I am embarrassed. I have so much to learn.
We who have been members of the privileged group have so much work to do. Much of it requires listening, humbly hearing stories that leave us in tears and on our knees. We will need to adjust our fragile tendencies and accept that we have failed. We have failed to protect, to speak out, to alter our system, to run for office or support others who would fight for changes in our society that would lead to all Americans living with dignity and as equally deserving of an excellent education, a well-paying job, and basic healthcare that leaves no one bankrupt.
We would also provide affordable nutritious food for all—and the education to support a diet that does not lead so often to diabetes, obesity, and so many other preventable diseases.
Not everyone should write or speak or attend a demonstration. We each must decide our way. Some of us will lead workshops. Others will sit in prayer. Bake chicken for the neighbors. Offer shelter to someone in need. Babysit children.
Listening, however, is a practice I hope we each will do better. Listening requires patience. Listening asks that I set my own worldviews and religious ideas aside so I can hear another person as she is.
And I’ll need to drop my expectations. Not everyone will want to talk. Not everyone will listen. Which brings me back to why I have decided to write this blog post: We need to create many different pods and pools for conversation. Like frogs we can swim and jump around, and the movement can lead to more fertility and kindness all around the pond that seeps into the wetlands that feed a river into the ocean.
I have a dream that we will each become Independents: We will sit still and listen to whatever directs us toward justice and peace and kindness. We will drop single-issue answers and reflect on the so-called big picture.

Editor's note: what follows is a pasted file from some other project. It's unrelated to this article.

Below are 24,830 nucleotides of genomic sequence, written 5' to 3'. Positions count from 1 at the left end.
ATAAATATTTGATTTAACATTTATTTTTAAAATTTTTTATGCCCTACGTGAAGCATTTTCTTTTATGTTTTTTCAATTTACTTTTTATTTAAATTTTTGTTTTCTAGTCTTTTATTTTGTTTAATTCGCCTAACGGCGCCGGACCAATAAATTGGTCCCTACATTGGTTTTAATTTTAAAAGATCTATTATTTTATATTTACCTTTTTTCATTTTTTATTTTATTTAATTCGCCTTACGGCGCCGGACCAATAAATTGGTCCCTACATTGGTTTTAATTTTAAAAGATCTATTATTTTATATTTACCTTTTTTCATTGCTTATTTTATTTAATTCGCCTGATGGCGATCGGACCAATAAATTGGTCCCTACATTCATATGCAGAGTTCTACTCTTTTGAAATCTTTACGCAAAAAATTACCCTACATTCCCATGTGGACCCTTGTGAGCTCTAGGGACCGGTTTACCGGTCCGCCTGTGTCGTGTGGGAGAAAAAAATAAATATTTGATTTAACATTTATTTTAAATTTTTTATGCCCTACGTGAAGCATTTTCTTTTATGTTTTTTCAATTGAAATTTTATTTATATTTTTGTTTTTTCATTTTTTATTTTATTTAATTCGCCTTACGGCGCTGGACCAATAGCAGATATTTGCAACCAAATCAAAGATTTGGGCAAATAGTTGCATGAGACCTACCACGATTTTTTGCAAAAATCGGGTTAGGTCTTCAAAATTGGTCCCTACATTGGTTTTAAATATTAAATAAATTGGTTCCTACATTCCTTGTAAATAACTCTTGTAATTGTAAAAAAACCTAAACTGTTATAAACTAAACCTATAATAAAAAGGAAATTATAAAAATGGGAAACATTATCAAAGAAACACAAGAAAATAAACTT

I have a dream that we will clean up our house and refurnish and refine and eventually even redistribute the wealth—way beyond dollars.
I have a dream that we will live as if all children are our children.
For nearly two decades I served as a public educator, and this is where I still hang my banner: If we would create a national system of standards for all school so that all children would be educated well, we would flourish. We can offer choices because not every child is meant to graduate college or to build a house. But we need to value equally the many jobs and talents and ways a person can contribute to a healthy society—and pay everyone a living wage.
Let me be brave. Let me be compassionate. Let me speak and act with soft heart and strong mind and listen.
Let me accept there is little I can control but my choices.
Let me listen to my great-grandmother’s wisdom and warning and build on them: She was awake and speaking but not loud enough.
Let me not be afraid of being afraid.
Let me continue toward the light and notice when I need to redirect my steps.
And may I observe you along the way and listen with patience and act with urgency, and admit when I’ve made a mistake and need to toss out the dough and begin again to knead essentials and watch them rise until it’s time to bake and re-feed the starter and do it all again.
Resources are endless, but here are a few to consider checking out. . .
The Slowdown with Tracey K. Smith (the 22nd United States Poet Laureate from 2017 to 2019), delivers a different way to see the world every weekend – through poetry. Produced in partnership with the Poetry Foundation. Powerful, beautiful, brave, clear!
White Fragility: Why It’s So Hard For White People To Talk About Racism, 2018, Beacon Press, by Robin DiAngelo– and her videos
Between the World and Me, 2015, by Ta-Nehisi Coates: A powerful book written as a letter to his then-15 year old son as a warning and guide for living as a Black man in the United States.
Malcolm X (available on Netflix): Spike Lee’s 1992 film shows the struggle so vehemently underway in the 60’s that we now know did not achieve the progress and equality and respect it had hoped to create.
Please add comments below if you would like to share ideas and suggestions. Thank you!